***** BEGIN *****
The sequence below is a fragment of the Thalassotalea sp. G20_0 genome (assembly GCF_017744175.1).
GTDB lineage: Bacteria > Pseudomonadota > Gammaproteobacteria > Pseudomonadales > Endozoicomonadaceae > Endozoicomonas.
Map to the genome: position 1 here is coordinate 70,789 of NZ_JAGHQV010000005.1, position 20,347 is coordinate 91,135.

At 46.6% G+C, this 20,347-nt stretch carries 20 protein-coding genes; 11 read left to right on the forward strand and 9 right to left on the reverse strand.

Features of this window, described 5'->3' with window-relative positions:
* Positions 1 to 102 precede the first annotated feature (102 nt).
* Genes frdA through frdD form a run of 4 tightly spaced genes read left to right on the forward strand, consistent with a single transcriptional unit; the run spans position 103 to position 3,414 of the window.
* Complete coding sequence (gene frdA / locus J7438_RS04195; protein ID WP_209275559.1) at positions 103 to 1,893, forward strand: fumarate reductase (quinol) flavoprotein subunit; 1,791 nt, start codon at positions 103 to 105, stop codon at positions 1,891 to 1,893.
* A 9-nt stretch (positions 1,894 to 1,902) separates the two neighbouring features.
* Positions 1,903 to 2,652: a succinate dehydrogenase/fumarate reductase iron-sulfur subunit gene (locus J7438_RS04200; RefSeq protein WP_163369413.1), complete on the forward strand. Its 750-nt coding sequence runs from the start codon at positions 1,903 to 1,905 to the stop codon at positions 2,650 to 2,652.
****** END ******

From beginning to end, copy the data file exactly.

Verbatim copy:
The sequence below is a fragment of the Thalassotalea sp. G20_0 genome (assembly GCF_017744175.1).
GTDB lineage: Bacteria > Pseudomonadota > Gammaproteobacteria > Pseudomonadales > Endozoicomonadaceae > Endozoicomonas.
Map to the genome: position 1 here is coordinate 70,789 of NZ_JAGHQV010000005.1, position 20,347 is coordinate 91,135.

At 46.6% G+C, this 20,347-nt stretch carries 20 protein-coding genes; 11 read left to right on the forward strand and 9 right to left on the reverse strand.

Features of this window, described 5'->3' with window-relative positions:
* Positions 1 to 102 precede the first annotated feature (102 nt).
* Genes frdA through frdD form a run of 4 tightly spaced genes read left to right on the forward strand, consistent with a single transcriptional unit; the run spans position 103 to position 3,414 of the window.
* Complete coding sequence (gene frdA / locus J7438_RS04195; protein ID WP_209275559.1) at positions 103 to 1,893, forward strand: fumarate reductase (quinol) flavoprotein subunit; 1,791 nt, start codon at positions 103 to 105, stop codon at positions 1,891 to 1,893.
* A 9-nt stretch (positions 1,894 to 1,902) separates the two neighbouring features.
* Positions 1,903 to 2,652: a succinate dehydrogenase/fumarate reductase iron-sulfur subunit gene (locus J7438_RS04200; RefSeq protein WP_163369413.1), complete on the forward strand. Its 750-nt coding sequence runs from the start codon at positions 1,903 to 1,905 to the stop codon at positions 2,650 to 2,652.